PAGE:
When parties can develop relationships outside of the regulated negotiation process, they can do preliminary work on negotiation rules outside of critical times. For instance, they might agree on the form of documentation, on issues that should be addressed, on locations for meetings, on ways to manage the time available, on ways to efficiently exchange information, on sources for certain information. All these steps can be taken even if the substantive information will not be available, so they can manage the available time most effectively.
Despite these efforts, however, there will always be time pressure, and explicit recognition of this pressure should also create a level of tolerance, allowing the parties to give each other the benefit of the doubt, so they can focus on substantive issues rather than the lack of time available to deal with them. Tolerance of course requires discipline, rapport, and effort to implement.
D: Communication/Information Breakdown
Again, planning and preparation, ground rules, and an agreement before the process commences about what will be acceptable and useful information can reduce or eliminate unnecessary conflict during negotiation. Communication is often the first skill to break down under pressure, because anger, frustration or fear of losing can take command of the situation. In these situations, there is no substitute for listening effectively, not in order to change one’s position, but in order to demonstrate that the other side has been heard. This breaks the impasse cycle of repetition at a higher volume, and allows the parties to move on to other issues or resolve the one at hand.
E: Volatility of Conditions; and F: Processor Position in Food Chain
There is no effective way for parties through negotiation on product prices to change external conditions or the underlying structure of the industry. Assuming that on reflection the parties agree that these items are not properly part of pricing, then they should be excluded from the negotiations, and be part of the ongoing dialogue about industry matters that can lead to joint actions in support of each other. Making these issues explicit for all parties, will keep them in proper perspective.x
G: Criteria for Pricing
Because pricing is usually more market than cost oriented, formula pricing is not attractive to most parties. Therefore, establishing strict criteria for pricing is resisted. However, a list of price issues can often be developed that will allow parties to prepare effectively and have an efficient process. Priorities and emphasis may change over time as market pressures shift, but if the type and sources of information available are well known, the disputes associated with using them will lessen over time. If possible, parties can seek to reach agreement on how to manage items that are not controlled by either but that do affect pricing (e.g., exchange rates), to develop consistency in pricing and save time.
H: Bargaining Teams and Multiple Parties
There is no substitute for training and preparation. A thorough internal negotiation should be completed before the price negotiation commences, so that negotiators understand their various interests and goals completely and can work with them. Many tools can be used to ensure effective management of the situation, such as a plan for dealing with disputes that may arise during the negotiation, including ground rules to avoid committing unless all are agreed, an agreement to give an opportunity for the teams to meet separately, and an agenda (including timeframes) in order to ensure all issues are adequately explored.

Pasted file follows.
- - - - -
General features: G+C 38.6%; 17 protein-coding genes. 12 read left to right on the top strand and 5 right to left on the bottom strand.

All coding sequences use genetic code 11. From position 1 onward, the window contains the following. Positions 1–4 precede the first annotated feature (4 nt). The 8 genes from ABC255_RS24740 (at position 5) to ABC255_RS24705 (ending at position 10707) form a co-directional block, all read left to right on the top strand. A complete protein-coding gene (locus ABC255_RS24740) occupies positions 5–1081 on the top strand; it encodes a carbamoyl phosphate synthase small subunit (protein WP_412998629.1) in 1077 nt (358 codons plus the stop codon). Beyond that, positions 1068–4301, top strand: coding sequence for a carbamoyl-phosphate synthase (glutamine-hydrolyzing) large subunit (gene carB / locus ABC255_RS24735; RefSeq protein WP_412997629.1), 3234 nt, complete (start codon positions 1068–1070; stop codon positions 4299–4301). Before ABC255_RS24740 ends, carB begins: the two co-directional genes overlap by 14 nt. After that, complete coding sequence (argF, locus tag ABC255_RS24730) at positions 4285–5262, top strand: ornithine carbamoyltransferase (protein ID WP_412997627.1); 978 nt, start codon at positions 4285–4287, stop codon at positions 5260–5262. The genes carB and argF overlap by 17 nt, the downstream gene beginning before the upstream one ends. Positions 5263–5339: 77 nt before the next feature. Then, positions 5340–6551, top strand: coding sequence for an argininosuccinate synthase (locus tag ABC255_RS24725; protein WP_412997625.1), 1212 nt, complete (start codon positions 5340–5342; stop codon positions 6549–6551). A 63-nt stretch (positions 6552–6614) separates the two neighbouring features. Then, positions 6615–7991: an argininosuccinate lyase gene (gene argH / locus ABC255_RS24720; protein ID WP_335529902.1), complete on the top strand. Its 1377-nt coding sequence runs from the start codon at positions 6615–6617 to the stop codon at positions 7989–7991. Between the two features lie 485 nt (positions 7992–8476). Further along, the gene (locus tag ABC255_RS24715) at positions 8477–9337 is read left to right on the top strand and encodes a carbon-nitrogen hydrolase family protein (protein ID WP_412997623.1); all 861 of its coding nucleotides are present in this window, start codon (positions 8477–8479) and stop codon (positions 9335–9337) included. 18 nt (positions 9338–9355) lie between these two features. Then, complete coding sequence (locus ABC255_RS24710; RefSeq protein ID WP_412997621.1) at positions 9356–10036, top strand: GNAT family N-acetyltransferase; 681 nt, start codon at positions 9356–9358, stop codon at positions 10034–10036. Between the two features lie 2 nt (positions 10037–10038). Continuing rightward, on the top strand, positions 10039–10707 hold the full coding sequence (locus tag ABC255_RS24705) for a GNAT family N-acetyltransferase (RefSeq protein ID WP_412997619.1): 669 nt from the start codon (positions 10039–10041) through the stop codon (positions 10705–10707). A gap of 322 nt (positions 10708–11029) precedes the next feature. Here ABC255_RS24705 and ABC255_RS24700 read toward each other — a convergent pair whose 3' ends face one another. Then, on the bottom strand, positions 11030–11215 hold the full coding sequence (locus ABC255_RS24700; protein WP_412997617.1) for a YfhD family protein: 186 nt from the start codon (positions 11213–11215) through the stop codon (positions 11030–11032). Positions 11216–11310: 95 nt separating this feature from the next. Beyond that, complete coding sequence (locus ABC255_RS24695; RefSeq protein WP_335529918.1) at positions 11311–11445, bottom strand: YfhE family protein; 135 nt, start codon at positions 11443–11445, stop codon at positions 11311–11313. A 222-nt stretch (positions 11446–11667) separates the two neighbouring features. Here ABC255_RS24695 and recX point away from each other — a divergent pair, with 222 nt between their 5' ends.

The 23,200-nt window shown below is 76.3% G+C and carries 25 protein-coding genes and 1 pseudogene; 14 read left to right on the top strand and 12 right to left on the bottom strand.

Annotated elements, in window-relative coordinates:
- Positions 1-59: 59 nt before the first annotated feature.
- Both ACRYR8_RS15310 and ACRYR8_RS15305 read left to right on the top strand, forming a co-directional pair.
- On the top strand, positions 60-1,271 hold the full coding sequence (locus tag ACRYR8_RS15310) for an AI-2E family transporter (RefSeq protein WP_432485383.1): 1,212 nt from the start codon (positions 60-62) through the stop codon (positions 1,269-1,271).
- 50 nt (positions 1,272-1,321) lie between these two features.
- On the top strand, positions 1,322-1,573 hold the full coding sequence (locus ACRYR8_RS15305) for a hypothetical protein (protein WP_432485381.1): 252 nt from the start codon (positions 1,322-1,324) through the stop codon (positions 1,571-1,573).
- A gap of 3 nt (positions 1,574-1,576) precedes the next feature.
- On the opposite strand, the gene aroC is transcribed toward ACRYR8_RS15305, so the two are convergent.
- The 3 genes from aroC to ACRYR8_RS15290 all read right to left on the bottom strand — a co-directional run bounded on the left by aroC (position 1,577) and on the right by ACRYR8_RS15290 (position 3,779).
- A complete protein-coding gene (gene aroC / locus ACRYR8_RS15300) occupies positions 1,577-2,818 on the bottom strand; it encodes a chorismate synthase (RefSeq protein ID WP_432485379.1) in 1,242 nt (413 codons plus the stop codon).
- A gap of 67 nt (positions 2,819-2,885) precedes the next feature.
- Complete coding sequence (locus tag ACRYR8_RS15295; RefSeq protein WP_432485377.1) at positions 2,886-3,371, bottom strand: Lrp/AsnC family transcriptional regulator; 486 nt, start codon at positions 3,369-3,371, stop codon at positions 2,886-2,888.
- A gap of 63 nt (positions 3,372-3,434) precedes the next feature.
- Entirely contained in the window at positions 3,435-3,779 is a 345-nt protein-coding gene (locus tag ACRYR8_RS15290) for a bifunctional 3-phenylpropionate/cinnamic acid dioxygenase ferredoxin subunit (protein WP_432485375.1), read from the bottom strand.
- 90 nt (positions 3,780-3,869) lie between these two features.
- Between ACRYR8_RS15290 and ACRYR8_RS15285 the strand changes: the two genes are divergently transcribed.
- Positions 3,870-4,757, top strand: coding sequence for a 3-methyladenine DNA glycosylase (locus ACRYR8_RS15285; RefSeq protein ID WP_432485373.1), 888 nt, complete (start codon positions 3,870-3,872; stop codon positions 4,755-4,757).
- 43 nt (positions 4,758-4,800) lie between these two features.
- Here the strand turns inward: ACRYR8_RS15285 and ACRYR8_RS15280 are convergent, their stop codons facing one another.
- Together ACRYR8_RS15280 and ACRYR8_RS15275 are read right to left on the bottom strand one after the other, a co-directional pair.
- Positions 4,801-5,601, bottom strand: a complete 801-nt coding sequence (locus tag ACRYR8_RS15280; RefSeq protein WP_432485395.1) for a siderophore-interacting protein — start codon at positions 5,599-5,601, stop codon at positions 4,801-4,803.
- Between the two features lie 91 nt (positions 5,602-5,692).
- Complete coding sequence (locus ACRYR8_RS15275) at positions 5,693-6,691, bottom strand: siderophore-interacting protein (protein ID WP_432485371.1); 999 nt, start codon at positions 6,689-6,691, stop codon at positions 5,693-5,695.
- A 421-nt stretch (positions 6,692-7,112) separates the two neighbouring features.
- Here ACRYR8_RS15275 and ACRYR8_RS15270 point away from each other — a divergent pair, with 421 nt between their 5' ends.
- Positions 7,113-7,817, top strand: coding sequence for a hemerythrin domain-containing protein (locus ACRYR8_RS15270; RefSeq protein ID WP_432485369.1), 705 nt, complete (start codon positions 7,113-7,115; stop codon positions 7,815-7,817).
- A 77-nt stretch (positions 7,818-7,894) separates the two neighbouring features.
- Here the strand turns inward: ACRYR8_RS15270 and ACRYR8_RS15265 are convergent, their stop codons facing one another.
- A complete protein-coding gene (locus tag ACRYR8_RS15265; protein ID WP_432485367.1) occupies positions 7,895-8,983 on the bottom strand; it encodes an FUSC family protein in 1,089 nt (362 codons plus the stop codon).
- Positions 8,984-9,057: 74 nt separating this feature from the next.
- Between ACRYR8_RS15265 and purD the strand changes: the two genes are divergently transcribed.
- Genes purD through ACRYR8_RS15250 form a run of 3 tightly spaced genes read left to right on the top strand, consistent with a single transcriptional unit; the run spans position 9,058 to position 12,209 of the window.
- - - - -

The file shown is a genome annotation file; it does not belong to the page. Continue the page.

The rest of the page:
Despite all of the planning and preparation listed above, there can still be breakdowns in negotiation. Parties who are directly affected by the outcome of the negotiation can lose perspective, or become focussed on particular goals rather than an overall result. In these situations, a mediator can help the parties by managing the exchange of information, by ensuring effective communication, by keeping parties focussed on their goals, and by establishing and enforcing ground rules to keep the process moving.
A mediator or facilitator is often used when parties are facing conditions that can affect price, such as storage, quality, or handling, while there is still room to bargain. In these situations, the mediator can help by managing exchanges to avoid the risk for parties who would be uncomfortable making unilateral offers.
Both producers and processors must negotiate in a particular framework mandated by the marketing board legislation and regulations in Ontario. The annual repetition of the process leads to opportunities for real gains, relative stability, and efficient allocation of resources in the agricultural sectors. However, these opportunities will only be realized if negotiators work effectively. When they do not distinguish between distributive and integrative bargaining, negotiators can unnecessarily damage future negotiations and miss opportunities for gain. Avoiding this unnecessary damage should be a primary goal for negotiators and their advisors, even if they must use arbitration to set the terms of agreement. As consensus based decision making techniques improve, there should be fewer unnecessary disputes, and increased stability and predictability in the industry, to the benefit of all involved.
Written by Frank Handy.